Social media has and probably will always be a big part of my adolescent life. I’ve grown up with the internet and spending hours online is pretty much a normal night-time routine.
Setting up social media accounts is so easy; you give them your name, date of birth and email address and you’re away. There are more sites than ever and there’s new ones being created every day.
Facebook became the craze when I around 14 years old, and before that there was Bebo (which actually stands for something – blog everywhere, blog often – who knew?). It was a way of catching up with friends, most of whom I’d seen only hours ago. But being 14, it wasn’t just about catching up with your friends; it was like a competition with everyone else in the class to see who had the highest friend count. You’d add people you didn’t even speak to in real life, because that’s what seemed normal.
The problem is I’ve left school now. I don’t see a lot of these people 5 days a week anymore. I didn’t talk to them then, and I certainly don’t now, so why should I care about getting updates about their lives?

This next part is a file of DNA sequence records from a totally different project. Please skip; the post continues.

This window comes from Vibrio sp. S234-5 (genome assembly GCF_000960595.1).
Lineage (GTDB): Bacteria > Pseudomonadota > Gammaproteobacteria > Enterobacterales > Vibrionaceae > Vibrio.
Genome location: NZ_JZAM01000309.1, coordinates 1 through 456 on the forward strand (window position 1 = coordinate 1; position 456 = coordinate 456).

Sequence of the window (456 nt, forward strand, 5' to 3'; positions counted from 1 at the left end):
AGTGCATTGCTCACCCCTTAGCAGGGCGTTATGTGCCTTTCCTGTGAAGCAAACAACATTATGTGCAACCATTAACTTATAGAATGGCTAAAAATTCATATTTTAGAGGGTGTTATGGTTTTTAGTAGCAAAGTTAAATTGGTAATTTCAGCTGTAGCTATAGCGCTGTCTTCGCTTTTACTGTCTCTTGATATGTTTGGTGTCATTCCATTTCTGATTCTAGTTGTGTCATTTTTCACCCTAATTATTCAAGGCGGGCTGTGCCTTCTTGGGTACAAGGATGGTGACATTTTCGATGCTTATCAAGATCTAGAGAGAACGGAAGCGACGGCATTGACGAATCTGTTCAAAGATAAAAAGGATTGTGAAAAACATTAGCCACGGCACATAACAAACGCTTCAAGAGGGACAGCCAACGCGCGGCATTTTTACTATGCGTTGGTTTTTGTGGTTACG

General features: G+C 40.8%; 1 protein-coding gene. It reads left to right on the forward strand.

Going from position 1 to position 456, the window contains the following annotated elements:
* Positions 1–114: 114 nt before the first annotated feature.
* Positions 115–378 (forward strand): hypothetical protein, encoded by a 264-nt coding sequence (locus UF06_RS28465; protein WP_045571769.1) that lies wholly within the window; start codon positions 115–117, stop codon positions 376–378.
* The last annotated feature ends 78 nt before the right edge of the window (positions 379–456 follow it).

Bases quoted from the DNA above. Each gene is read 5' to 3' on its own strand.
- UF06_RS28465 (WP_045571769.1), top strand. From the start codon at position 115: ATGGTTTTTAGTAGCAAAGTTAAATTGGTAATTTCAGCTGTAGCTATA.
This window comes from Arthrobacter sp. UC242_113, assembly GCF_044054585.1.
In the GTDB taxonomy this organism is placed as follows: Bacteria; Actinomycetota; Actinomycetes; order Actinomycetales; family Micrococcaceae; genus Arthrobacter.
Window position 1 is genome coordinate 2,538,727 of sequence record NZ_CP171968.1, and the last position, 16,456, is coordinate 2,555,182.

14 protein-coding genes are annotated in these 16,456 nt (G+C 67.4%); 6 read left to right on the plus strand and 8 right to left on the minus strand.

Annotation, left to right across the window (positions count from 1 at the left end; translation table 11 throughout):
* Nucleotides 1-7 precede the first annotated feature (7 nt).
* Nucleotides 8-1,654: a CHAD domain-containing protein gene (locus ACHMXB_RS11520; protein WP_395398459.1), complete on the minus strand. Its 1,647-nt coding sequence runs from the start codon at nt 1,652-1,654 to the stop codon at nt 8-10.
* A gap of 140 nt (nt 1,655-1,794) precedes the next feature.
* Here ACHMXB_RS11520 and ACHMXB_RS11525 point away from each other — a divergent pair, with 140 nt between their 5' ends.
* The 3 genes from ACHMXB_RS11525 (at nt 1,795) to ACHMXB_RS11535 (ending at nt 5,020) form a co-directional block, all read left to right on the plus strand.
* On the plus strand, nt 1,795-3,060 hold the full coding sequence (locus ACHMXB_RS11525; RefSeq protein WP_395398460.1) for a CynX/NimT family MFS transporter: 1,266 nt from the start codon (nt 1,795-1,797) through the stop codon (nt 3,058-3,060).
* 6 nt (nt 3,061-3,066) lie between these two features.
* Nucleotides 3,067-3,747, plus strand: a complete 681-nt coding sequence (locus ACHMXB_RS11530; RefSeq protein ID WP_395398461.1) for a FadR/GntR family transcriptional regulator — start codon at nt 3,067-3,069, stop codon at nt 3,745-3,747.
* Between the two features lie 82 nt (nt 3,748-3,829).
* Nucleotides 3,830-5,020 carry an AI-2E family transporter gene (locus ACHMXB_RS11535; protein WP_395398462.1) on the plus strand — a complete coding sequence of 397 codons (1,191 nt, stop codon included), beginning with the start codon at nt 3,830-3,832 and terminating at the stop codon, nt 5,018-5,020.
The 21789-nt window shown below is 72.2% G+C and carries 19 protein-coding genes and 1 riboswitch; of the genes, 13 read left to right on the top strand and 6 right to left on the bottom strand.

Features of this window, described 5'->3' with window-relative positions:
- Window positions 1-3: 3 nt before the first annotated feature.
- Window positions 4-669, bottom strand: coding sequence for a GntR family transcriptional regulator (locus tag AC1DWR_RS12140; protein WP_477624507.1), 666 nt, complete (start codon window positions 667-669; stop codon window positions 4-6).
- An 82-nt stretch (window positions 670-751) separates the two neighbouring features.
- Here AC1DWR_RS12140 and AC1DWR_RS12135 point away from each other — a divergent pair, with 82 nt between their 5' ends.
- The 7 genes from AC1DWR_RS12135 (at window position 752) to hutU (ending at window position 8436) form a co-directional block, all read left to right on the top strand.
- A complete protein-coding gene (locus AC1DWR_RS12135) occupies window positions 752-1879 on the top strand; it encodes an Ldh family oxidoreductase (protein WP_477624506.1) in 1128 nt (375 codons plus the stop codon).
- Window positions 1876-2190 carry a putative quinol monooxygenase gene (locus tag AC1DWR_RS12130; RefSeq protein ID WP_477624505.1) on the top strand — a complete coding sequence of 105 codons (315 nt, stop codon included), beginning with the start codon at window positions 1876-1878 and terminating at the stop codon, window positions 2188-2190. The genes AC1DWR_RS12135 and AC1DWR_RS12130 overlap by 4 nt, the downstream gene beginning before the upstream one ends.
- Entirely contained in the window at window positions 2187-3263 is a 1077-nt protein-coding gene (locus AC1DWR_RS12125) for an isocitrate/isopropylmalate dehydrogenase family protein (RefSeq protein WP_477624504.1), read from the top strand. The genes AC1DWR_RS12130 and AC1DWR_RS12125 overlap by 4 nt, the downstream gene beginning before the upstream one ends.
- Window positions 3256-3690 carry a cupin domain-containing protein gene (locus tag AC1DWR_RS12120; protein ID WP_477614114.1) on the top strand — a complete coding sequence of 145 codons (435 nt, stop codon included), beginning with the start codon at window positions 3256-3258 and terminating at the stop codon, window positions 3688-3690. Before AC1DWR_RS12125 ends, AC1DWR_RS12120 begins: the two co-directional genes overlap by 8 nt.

It’s so strange having a “friends list” because I barely remember some of these people, let alone consider them my friend.
Social media has this bizarre effect on me; I don’t care about these people, and yet I keep scrolling through their life. It’s like an addiction, and I’ve had enough.
It’s time to do some spring cleaning.
Starting with Facebook, I’m going to dedicate time to going through and unfriending the people. We’re just strangers with vague shared memories of being in the same place at the same time. I’m going to delete social networking accounts that I don’t use anymore, and I’m finally going to unsubscribe for e-mailing lists that I don’t actually bother reading.
I’ve had enough of wasting hours being constantly reminded that so-and-so is dating what’s-his-name and that they love each other so very much. It’s time to sit down and take action.
There are better things I could be doing with my life – like running a blog and putting off doing my ever-growing workload.